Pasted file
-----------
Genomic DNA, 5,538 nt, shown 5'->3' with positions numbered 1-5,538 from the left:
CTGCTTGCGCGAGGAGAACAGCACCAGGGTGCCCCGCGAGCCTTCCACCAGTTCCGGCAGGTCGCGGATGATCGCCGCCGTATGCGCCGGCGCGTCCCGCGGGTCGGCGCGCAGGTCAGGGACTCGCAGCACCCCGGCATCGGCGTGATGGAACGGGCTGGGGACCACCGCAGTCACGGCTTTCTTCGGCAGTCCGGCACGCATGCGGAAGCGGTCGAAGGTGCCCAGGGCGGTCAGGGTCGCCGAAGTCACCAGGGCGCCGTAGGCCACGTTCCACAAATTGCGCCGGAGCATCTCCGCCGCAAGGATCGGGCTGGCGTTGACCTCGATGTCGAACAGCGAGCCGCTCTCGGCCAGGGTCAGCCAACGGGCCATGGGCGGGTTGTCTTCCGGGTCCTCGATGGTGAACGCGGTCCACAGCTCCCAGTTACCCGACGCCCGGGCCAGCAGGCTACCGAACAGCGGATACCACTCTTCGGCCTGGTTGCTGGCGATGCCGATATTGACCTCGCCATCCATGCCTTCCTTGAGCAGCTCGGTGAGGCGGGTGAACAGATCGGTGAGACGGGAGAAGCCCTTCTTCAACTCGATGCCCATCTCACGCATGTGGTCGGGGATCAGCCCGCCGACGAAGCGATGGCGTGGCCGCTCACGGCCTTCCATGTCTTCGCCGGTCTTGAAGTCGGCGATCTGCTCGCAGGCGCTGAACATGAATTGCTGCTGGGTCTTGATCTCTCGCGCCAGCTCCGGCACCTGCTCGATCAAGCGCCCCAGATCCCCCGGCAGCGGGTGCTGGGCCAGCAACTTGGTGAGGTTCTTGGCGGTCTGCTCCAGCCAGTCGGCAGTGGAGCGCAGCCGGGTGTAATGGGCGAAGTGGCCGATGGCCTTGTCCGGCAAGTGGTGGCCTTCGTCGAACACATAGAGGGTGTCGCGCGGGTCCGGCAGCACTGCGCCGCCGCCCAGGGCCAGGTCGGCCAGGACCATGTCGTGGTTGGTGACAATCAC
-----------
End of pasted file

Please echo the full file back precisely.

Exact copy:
Genomic DNA, 5,538 nt, shown 5'->3' with positions numbered 1-5,538 from the left:
CTGCTTGCGCGAGGAGAACAGCACCAGGGTGCCCCGCGAGCCTTCCACCAGTTCCGGCAGGTCGCGGATGATCGCCGCCGTATGCGCCGGCGCGTCCCGCGGGTCGGCGCGCAGGTCAGGGACTCGCAGCACCCCGGCATCGGCGTGATGGAACGGGCTGGGGACCACCGCAGTCACGGCTTTCTTCGGCAGTCCGGCACGCATGCGGAAGCGGTCGAAGGTGCCCAGGGCGGTCAGGGTCGCCGAAGTCACCAGGGCGCCGTAGGCCACGTTCCACAAATTGCGCCGGAGCATCTCCGCCGCAAGGATCGGGCTGGCGTTGACCTCGATGTCGAACAGCGAGCCGCTCTCGGCCAGGGTCAGCCAACGGGCCATGGGCGGGTTGTCTTCCGGGTCCTCGATGGTGAACGCGGTCCACAGCTCCCAGTTACCCGACGCCCGGGCCAGCAGGCTACCGAACAGCGGATACCACTCTTCGGCCTGGTTGCTGGCGATGCCGATATTGACCTCGCCATCCATGCCTTCCTTGAGCAGCTCGGTGAGGCGGGTGAACAGATCGGTGAGACGGGAGAAGCCCTTCTTCAACTCGATGCCCATCTCACGCATGTGGTCGGGGATCAGCCCGCCGACGAAGCGATGGCGTGGCCGCTCACGGCCTTCCATGTCTTCGCCGGTCTTGAAGTCGGCGATCTGCTCGCAGGCGCTGAACATGAATTGCTGCTGGGTCTTGATCTCTCGCGCCAGCTCCGGCACCTGCTCGATCAAGCGCCCCAGATCCCCCGGCAGCGGGTGCTGGGCCAGCAACTTGGTGAGGTTCTTGGCGGTCTGCTCCAGCCAGTCGGCAGTGGAGCGCAGCCGGGTGTAATGGGCGAAGTGGCCGATGGCCTTGTCCGGCAAGTGGTGGCCTTCGTCGAACACATAGAGGGTGTCGCGCGGGTCCGGCAGCACTGCGCCGCCGCCCAGGGCCAGGTCGGCCAGGACCATGTCGTGGTTGGTGACAATCAC